To activate the illumination, pull out the component located on the side of the turret. The illumination will be turned off when the turret is retracted and turned on when the turret is extended. The illumination adjustment features a step-less design, without predefined increments for adjustment. Rotating the illumination knob in the right direction will increase its brightness while turning it in the left direction will reduce it.
The parallax adjustment and the illumination system are both on the same side turret. The adjustment range starts from 25 meters (27 yards) and goes up to infinity. However, in my opinion, it would be better if the parallax adjustment range could go down to 10 meters.
The parallax adjustment rotation is stiff, making it difficult to adjust. However, the adjustment range is quite large, allowing for precise fine-tuning of the parallax to the target. This enables you to easily adjust the parallax for precise shots or greater detail.
The Zeiss LRP S5 5-25×56 riflescope has distinct turrets. The scope was designed for PRS-style shooting, and that’s why it has a high-elevation turret. This feature makes it easy for the user to make swift adjustments by simply grabbing the whole turret.
The MIL version of the riflescope can travel up to 40.7 MIL in elevation, while the MOA version can travel up to 140 MOA. With its 34 mm main tube, this riflescope is ideal for long-range shooting, including .22 long-range, and allows you to shoot at far distances thanks to its extensive elevation range.
Clicks on the elevation turret
The MIL model has click values of 0.1 MIL, which is equivalent to one centimeter at a distance of 100 meters. In contrast, the MOA model has click values of 1/4 MOA, which equals 7mm at a distance of 100 meters.
The elevation turret clicks are easily heard and have a pleasing tactile feel. However, they are not very stiff and rotate relatively easily.
More tactile clicks
The Zeiss elevation turret has a feature named More Tactile Clicks (MTC) which is equivalent to the feature found in S&B scopes but has been given a different name.
Counting clicks on the turret becomes easier when every 10th click is more pronounced than the rest. This makes it possible to count the clicks even in complete darkness. The 10th, 20th, 30th, 40th, 50th, and 60th clicks are more pronounced, making it easier to count the louder or harder clicks. For instance, if you need to adjust to 63 clicks, you can count six hard clicks followed by three regular clicks. You can make these adjustments without looking at the turret, even in complete darkness.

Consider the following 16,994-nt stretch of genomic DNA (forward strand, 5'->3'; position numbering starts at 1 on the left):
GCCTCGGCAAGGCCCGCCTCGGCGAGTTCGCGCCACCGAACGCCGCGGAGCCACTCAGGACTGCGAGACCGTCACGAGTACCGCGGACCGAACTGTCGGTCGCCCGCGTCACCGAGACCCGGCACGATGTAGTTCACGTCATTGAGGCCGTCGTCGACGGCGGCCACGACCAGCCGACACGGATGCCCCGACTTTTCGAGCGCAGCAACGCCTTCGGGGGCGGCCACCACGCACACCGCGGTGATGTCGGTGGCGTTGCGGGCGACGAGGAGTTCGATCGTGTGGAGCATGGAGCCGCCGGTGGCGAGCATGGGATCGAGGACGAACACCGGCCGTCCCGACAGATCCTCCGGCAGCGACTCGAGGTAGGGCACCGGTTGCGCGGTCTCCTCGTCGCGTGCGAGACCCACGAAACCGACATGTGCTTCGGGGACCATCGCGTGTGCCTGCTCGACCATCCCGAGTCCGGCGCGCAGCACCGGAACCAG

The elevation turret has a multi-turn design with 4 revolutions. It doesn’t have a mechanical turn indicator; instead, it has lines below it that indicate which revolution you are currently in. When you rotate the turret, it moves upwards, which helps you easily determine your current rotation. I believe that a mechanical turn indicator is necessary for a scope in this category.
The MIL model turret provides 12 MILs of elevation travel with each revolution. I find this inconvenient and would prefer 10 or 15 MILs of travel in one revolution for easier operation.
When you’re calculating your current position during the turret revolution, it may not be as straightforward as when working with round numbers.
The MOA model turret has a 30 MOA elevation travel with each rotation.
The elevation turret has a zero-stop feature that will stop exactly at zero. However, I prefer zero-stop mechanisms that can allow a few clicks below zero.
The process of setting the zero-stop is simple. While you are at the shooting range, adjust your scope to the desired zero distance.
The Torx wrench that comes with the scope should be used to loosen the two screws on the side of the turret. Rotate each of the two set screws counterclockwise for one full rotation to loosen them. Note that even after correctly loosening the two set screws, the elevation turret will still give a tactile ‘click’ feedback. The reticle adjustment function should now be turned off.
Apply firm pressure to the turret until it stops and reaches the bottom. While keeping it pressed down, rotate the turret clockwise until it reaches a final stopping point. It should be aligned with the “0” reference.
The turret has reached its internal mechanical stops and you should feel a ‘stop’ sensation. Keep the turret pressed down at this position and use the Torx wrench to tighten the two set screws that were previously loosened. Turn each set screw clockwise until it meets resistance, and then continue to tighten to ensure the set screws are firmly set against the internal mechanism.
Resetting the elevation turret to zero